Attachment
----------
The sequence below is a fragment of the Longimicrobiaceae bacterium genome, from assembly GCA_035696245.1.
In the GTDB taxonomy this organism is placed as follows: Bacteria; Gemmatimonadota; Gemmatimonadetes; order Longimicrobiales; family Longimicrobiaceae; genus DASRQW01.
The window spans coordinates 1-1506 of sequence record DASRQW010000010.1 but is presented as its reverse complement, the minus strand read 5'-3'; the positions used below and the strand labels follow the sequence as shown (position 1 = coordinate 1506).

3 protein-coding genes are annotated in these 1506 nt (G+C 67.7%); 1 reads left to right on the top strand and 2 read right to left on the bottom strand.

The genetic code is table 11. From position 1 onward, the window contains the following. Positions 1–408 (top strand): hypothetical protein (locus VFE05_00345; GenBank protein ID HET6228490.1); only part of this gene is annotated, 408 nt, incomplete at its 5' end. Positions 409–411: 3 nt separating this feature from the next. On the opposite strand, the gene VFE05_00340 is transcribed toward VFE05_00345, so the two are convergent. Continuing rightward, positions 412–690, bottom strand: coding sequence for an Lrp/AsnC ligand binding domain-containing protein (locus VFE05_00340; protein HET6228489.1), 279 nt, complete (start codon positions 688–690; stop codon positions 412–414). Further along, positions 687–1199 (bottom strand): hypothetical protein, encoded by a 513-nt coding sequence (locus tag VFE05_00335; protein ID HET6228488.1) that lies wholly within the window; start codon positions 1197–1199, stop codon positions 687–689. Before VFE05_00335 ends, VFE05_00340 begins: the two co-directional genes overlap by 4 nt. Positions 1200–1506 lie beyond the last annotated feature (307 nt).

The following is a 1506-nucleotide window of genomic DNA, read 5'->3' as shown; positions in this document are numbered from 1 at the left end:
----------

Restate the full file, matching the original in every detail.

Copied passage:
The sequence below is a fragment of the Longimicrobiaceae bacterium genome, from assembly GCA_035696245.1.
In the GTDB taxonomy this organism is placed as follows: Bacteria; Gemmatimonadota; Gemmatimonadetes; order Longimicrobiales; family Longimicrobiaceae; genus DASRQW01.
The window spans coordinates 1-1506 of sequence record DASRQW010000010.1 but is presented as its reverse complement, the minus strand read 5'-3'; the positions used below and the strand labels follow the sequence as shown (position 1 = coordinate 1506).

3 protein-coding genes are annotated in these 1506 nt (G+C 67.7%); 1 reads left to right on the top strand and 2 read right to left on the bottom strand.

The genetic code is table 11. From position 1 onward, the window contains the following. Positions 1–408 (top strand): hypothetical protein (locus VFE05_00345; GenBank protein ID HET6228490.1); only part of this gene is annotated, 408 nt, incomplete at its 5' end. Positions 409–411: 3 nt separating this feature from the next. On the opposite strand, the gene VFE05_00340 is transcribed toward VFE05_00345, so the two are convergent. Continuing rightward, positions 412–690, bottom strand: coding sequence for an Lrp/AsnC ligand binding domain-containing protein (locus VFE05_00340; protein HET6228489.1), 279 nt, complete (start codon positions 688–690; stop codon positions 412–414). Further along, positions 687–1199 (bottom strand): hypothetical protein, encoded by a 513-nt coding sequence (locus tag VFE05_00335; protein ID HET6228488.1) that lies wholly within the window; start codon positions 1197–1199, stop codon positions 687–689. Before VFE05_00335 ends, VFE05_00340 begins: the two co-directional genes overlap by 4 nt. Positions 1200–1506 lie beyond the last annotated feature (307 nt).

The following is a 1506-nucleotide window of genomic DNA, read 5'->3' as shown; positions in this document are numbered from 1 at the left end: